Little is known about the environmental conditions in the flea digestive tract, how Y. pestis adapts to them, or the physiological state of the bacteria at transmission when they exit the flea and enter the mammal. Adult fleas are obligate blood feeders and take frequent blood meals, consisting primarily of protein and lipid with relatively little carbohydrate. Flea proteases, lipases, and other digestive enzymes begin to process the blood meal in the midgut immediately after feeding, yielding amino acids and peptides, glycerol, fatty acids, and simple carbohydrates [12]. This provides the “medium” for Y. pestis growth, but these and other factors such as pH, oxygen tension, osmolarity, and flea antibacterial immune components are poorly defined. During the first week after being ingested in an infectious blood meal, Y. pestis grows rapidly in the flea midgut to form large bacterial aggregates. Bacterial load peaks at about 106 cells per flea as the Y. pestis biofilm accumulates in the proventriculus to cause blockage, and then plateaus [2],[3].
In this study, we determined the Y. pestis gene expression profile in infective, blocked fleas, in which the proventriculus was occluded with a mature bacterial biofilm. Y. pestis KIM6+, which lacks the 70-kb virulence plasmid that is not required for flea infection or blockage [3] was used for this analysis. Blockage occurred between 1.5 and 3.5 weeks after the initial infectious blood meal, during which time the fleas fed on uninfected mice twice weekly. The Y. pestis in vivo biofilm transcriptome was compared to the transcriptomes of in vitro biofilm and planktonic cultures grown at 21°C, the same temperature at which the fleas were maintained.
Expression of 55% of Y. pestis ORFs was detected in the flea samples; and 74 to 79% in the in vitro biofilm, exponential phase planktonic and stationary phase planktonic cultures. Principal component analysis to visualize overall clustering of the microarray data showed that the transcriptional profiles were reproducible and discrete for the in vitro and in vivo conditions (Fig. 1A). Profiles of the exponential and stationary phase planktonic cultures clustered most closely, whereas the profiles from in vitro and in vivo biofilm growth were more distinct from each other and from the planktonic culture profiles. There were 214 Y. pestis genes whose expression was significantly upregulated and 56 genes downregulated in the flea compared to all in vitro growth conditions (Fig. 1B; Tables S1 and S2). Quantitative RT-PCR analysis of a subset of Y. pestis genes differentially expressed in the flea was confirmatory of the microarray results (Fig. S2).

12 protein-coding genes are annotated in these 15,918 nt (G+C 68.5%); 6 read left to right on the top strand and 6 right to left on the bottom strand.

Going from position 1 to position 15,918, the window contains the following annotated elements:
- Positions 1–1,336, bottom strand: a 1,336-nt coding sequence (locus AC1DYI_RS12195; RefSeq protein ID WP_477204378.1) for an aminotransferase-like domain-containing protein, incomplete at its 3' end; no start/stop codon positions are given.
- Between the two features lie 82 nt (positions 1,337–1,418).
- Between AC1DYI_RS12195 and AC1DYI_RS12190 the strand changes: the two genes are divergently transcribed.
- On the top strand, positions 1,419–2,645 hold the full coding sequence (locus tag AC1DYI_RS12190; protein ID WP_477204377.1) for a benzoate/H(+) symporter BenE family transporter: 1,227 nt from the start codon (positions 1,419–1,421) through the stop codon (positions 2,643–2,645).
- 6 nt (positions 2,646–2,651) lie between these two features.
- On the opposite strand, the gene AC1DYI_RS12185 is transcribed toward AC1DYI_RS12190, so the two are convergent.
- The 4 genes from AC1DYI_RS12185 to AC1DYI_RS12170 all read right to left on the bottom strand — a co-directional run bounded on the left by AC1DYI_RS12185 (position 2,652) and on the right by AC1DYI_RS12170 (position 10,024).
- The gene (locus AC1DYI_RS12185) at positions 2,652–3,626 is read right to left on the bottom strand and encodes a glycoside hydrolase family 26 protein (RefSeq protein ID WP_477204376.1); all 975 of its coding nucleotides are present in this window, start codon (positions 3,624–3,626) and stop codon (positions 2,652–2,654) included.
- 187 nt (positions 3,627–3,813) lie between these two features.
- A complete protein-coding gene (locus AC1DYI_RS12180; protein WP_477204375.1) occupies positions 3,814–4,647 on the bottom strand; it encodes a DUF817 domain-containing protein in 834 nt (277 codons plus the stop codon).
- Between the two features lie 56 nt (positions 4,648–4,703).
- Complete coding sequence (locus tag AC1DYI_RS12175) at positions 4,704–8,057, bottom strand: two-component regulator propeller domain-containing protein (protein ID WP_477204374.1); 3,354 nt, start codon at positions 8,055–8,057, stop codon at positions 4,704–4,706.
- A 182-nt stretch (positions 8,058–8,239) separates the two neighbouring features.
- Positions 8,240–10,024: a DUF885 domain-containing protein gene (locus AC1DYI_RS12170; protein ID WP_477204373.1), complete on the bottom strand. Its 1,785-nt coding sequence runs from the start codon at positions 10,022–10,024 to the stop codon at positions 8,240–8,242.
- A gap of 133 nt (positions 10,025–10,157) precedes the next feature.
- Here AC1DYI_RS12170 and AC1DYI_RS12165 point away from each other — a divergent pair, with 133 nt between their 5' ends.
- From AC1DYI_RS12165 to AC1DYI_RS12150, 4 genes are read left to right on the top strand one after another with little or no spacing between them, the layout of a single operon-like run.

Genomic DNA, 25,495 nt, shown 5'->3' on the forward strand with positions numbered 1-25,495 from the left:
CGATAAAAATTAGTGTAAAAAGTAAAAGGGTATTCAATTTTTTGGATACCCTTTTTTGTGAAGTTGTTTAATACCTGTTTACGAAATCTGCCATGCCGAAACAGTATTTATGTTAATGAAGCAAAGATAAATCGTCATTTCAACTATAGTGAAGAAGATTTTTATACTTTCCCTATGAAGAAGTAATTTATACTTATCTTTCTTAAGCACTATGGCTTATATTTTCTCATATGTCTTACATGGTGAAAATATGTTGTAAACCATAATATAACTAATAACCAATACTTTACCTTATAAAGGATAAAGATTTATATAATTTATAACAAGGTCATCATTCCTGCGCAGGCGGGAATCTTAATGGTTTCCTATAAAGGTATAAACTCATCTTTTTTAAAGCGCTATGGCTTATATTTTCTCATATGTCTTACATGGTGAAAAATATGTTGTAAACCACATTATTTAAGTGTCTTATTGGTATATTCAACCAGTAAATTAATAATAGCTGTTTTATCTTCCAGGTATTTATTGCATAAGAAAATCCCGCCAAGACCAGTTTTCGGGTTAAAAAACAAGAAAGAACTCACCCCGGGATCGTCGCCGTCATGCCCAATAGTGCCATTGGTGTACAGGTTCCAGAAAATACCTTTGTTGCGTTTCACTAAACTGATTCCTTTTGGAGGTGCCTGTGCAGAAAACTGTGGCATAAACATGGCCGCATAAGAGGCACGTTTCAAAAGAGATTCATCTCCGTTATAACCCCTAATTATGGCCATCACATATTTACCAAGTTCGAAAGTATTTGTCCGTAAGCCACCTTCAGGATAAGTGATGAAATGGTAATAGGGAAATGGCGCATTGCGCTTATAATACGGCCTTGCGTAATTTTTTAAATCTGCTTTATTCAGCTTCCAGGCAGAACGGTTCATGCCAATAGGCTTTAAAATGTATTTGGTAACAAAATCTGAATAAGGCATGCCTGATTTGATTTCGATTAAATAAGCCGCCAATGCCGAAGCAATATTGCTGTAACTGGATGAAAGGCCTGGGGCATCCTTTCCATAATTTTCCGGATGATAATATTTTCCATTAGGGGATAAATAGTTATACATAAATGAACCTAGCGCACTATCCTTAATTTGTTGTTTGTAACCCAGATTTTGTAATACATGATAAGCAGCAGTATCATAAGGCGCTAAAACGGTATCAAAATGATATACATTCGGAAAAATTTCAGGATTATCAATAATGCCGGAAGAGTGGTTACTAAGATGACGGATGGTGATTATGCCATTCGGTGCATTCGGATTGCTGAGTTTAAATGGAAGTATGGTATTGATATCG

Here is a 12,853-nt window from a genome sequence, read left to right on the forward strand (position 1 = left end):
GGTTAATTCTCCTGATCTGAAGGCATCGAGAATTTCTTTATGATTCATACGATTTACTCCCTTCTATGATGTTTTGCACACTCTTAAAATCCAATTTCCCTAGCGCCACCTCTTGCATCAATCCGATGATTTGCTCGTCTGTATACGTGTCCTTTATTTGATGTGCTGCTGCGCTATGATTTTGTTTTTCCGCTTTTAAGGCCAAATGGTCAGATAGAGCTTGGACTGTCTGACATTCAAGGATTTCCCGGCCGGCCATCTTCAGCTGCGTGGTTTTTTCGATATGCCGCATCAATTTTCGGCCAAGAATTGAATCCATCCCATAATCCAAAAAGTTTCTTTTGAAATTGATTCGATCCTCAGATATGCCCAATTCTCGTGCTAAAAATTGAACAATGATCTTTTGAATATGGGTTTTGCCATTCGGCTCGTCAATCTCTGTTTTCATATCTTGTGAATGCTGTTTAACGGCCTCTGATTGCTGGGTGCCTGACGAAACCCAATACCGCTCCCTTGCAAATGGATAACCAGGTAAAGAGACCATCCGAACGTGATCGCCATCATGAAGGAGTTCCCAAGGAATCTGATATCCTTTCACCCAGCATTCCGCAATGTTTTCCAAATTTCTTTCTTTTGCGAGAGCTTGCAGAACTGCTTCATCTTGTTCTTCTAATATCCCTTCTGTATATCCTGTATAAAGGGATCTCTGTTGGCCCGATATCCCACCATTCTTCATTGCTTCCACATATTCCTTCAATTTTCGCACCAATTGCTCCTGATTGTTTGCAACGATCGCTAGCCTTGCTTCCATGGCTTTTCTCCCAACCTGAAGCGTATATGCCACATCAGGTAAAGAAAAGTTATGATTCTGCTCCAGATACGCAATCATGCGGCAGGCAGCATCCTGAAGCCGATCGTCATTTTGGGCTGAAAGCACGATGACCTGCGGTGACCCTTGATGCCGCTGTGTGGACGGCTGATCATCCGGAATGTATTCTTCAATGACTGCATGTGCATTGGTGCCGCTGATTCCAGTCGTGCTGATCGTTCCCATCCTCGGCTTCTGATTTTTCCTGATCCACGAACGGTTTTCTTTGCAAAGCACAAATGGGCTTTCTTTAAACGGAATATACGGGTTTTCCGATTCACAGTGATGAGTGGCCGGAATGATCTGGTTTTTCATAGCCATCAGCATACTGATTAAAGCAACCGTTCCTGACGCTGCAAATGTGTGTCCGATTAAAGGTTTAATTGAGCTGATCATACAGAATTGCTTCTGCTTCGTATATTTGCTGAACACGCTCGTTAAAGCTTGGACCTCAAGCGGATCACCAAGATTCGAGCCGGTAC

Figure 1
Figure 1
Distinct transcriptional profile of Y. pestis in infected fleas.
Y. pestis metabolic adaptation to the flea gut environment
Of the 214 genes upregulated in the flea gut compared to all in vitro conditions, 78 are metabolic genes, 60 of which are involved in uptake and catabolism of amino acids and carbohydrates (Table S1). In particular, genes involved in transport and catabolism of the L-glutamate group of amino acids (Gln, His, Arg, and Pro) were specifically upregulated in the flea (Fig. 2). The degradation of these amino acids gives rise to L-glutamate and the TCA cycle intermediates succinate, formate, and α-ketoglutarate. The gabD and gabT genes involved in the production of succinate from γ-aminobutyrate (GABA), another member of the L-glutamate group, were also highly induced in the flea. The gabD gene functions to produce succinate from both GABA and hydroxyphenylacetate (HPA), an aromatic degradation product of Tyr and Phe; and the HPA transport (hpaX) and catabolism (hpaCBIFHDE) genes of Y. pestis were also highly upregulated in the flea gut (Table S1, Fig. 2). As Y. pestis does not have homologs of genes required to produce GABA or HPA, these metabolites may be taken up from the flea digestive tract. Alternatively, the gabD and gabT gene products might act in the reverse direction to synthesize GABA, which has osmoprotective properties [13]. The central role of the L-glutamate family of amino acids may also confer this advantage in the flea gut, because Glu and Pro are osmoprotectants. Interestingly, both glutamate and GABA are important neurotransmitters at the neuromuscular junction of insects, and the concentration of glutamate is very low in insect hemolymph, suggesting that it is converted to glutamine before it is absorbed [14]. Insect midgut epithelium is typified by multiple amino acid transporters with specific substrates and rapid absorption kinetics, but different amino acids enter the hemocoel at different rates and amounts [14],[15]. Thus, Y. pestis metabolism in the flea may reflect the available pool of amino acids in the midgut.